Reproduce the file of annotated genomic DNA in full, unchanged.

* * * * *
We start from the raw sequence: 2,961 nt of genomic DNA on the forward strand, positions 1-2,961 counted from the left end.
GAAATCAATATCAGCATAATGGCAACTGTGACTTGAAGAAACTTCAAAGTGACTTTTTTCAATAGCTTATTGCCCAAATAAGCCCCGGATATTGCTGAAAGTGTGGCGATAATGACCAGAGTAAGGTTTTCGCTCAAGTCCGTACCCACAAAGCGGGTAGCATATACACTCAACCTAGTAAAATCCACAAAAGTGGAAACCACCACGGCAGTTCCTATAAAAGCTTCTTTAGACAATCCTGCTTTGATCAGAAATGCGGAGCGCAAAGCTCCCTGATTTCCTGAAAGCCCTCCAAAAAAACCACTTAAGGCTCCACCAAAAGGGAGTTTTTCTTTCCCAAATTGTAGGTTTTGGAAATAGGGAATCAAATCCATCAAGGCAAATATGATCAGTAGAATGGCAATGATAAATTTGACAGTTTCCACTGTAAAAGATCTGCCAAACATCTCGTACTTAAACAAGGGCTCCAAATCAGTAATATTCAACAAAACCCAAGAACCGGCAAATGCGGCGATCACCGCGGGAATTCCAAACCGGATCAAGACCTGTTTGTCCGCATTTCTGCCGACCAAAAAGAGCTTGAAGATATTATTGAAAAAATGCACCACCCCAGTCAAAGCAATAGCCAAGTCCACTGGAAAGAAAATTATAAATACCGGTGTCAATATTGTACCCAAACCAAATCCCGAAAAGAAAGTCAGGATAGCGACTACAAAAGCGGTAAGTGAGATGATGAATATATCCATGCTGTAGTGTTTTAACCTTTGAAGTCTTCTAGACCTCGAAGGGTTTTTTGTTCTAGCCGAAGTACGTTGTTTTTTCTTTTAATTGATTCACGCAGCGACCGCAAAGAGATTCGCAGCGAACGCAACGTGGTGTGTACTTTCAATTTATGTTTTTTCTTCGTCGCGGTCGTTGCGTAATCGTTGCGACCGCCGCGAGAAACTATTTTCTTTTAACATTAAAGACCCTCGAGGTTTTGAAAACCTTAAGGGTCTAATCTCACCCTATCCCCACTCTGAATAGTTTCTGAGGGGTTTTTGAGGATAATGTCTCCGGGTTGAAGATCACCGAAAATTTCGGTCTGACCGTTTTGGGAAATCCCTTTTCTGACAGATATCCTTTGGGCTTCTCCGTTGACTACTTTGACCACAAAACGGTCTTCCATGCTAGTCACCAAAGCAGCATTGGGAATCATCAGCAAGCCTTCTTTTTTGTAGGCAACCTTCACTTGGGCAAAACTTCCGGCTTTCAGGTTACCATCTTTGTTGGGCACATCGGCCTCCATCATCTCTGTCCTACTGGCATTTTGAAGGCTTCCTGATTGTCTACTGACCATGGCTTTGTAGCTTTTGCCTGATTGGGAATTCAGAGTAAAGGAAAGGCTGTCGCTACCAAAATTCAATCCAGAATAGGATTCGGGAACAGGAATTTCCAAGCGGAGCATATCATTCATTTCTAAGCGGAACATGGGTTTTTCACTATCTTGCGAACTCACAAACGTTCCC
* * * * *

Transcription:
We start from the raw sequence: 2,961 nt of genomic DNA on the forward strand, positions 1-2,961 counted from the left end.
GAAATCAATATCAGCATAATGGCAACTGTGACTTGAAGAAACTTCAAAGTGACTTTTTTCAATAGCTTATTGCCCAAATAAGCCCCGGATATTGCTGAAAGTGTGGCGATAATGACCAGAGTAAGGTTTTCGCTCAAGTCCGTACCCACAAAGCGGGTAGCATATACACTCAACCTAGTAAAATCCACAAAAGTGGAAACCACCACGGCAGTTCCTATAAAAGCTTCTTTAGACAATCCTGCTTTGATCAGAAATGCGGAGCGCAAAGCTCCCTGATTTCCTGAAAGCCCTCCAAAAAAACCACTTAAGGCTCCACCAAAAGGGAGTTTTTCTTTCCCAAATTGTAGGTTTTGGAAATAGGGAATCAAATCCATCAAGGCAAATATGATCAGTAGAATGGCAATGATAAATTTGACAGTTTCCACTGTAAAAGATCTGCCAAACATCTCGTACTTAAACAAGGGCTCCAAATCAGTAATATTCAACAAAACCCAAGAACCGGCAAATGCGGCGATCACCGCGGGAATTCCAAACCGGATCAAGACCTGTTTGTCCGCATTTCTGCCGACCAAAAAGAGCTTGAAGATATTATTGAAAAAATGCACCACCCCAGTCAAAGCAATAGCCAAGTCCACTGGAAAGAAAATTATAAATACCGGTGTCAATATTGTACCCAAACCAAATCCCGAAAAGAAAGTCAGGATAGCGACTACAAAAGCGGTAAGTGAGATGATGAATATATCCATGCTGTAGTGTTTTAACCTTTGAAGTCTTCTAGACCTCGAAGGGTTTTTTGTTCTAGCCGAAGTACGTTGTTTTTTCTTTTAATTGATTCACGCAGCGACCGCAAAGAGATTCGCAGCGAACGCAACGTGGTGTGTACTTTCAATTTATGTTTTTTCTTCGTCGCGGTCGTTGCGTAATCGTTGCGACCGCCGCGAGAAACTATTTTCTTTTAACATTAAAGACCCTCGAGGTTTTGAAAACCTTAAGGGTCTAATCTCACCCTATCCCCACTCTGAATAGTTTCTGAGGGGTTTTTGAGGATAATGTCTCCGGGTTGAAGATCACCGAAAATTTCGGTCTGACCGTTTTGGGAAATCCCTTTTCTGACAGATATCCTTTGGGCTTCTCCGTTGACTACTTTGACCACAAAACGGTCTTCCATGCTAGTCACCAAAGCAGCATTGGGAATCATCAGCAAGCCTTCTTTTTTGTAGGCAACCTTCACTTGGGCAAAACTTCCGGCTTTCAGGTTACCATCTTTGTTGGGCACATCGGCCTCCATCATCTCTGTCCTACTGGCATTTTGAAGGCTTCCTGATTGTCTACTGACCATGGCTTTGTAGCTTTTGCCTGATTGGGAATTCAGAGTAAAGGAAAGGCTGTCGCTACCAAAATTCAATCCAGAATAGGATTCGGGAACAGGAATTTCCAAGCGGAGCATATCATTCATTTCTAAGCGGAACATGGGTTTTTCACTATCTTGCGAACTCACAAACGTTCCC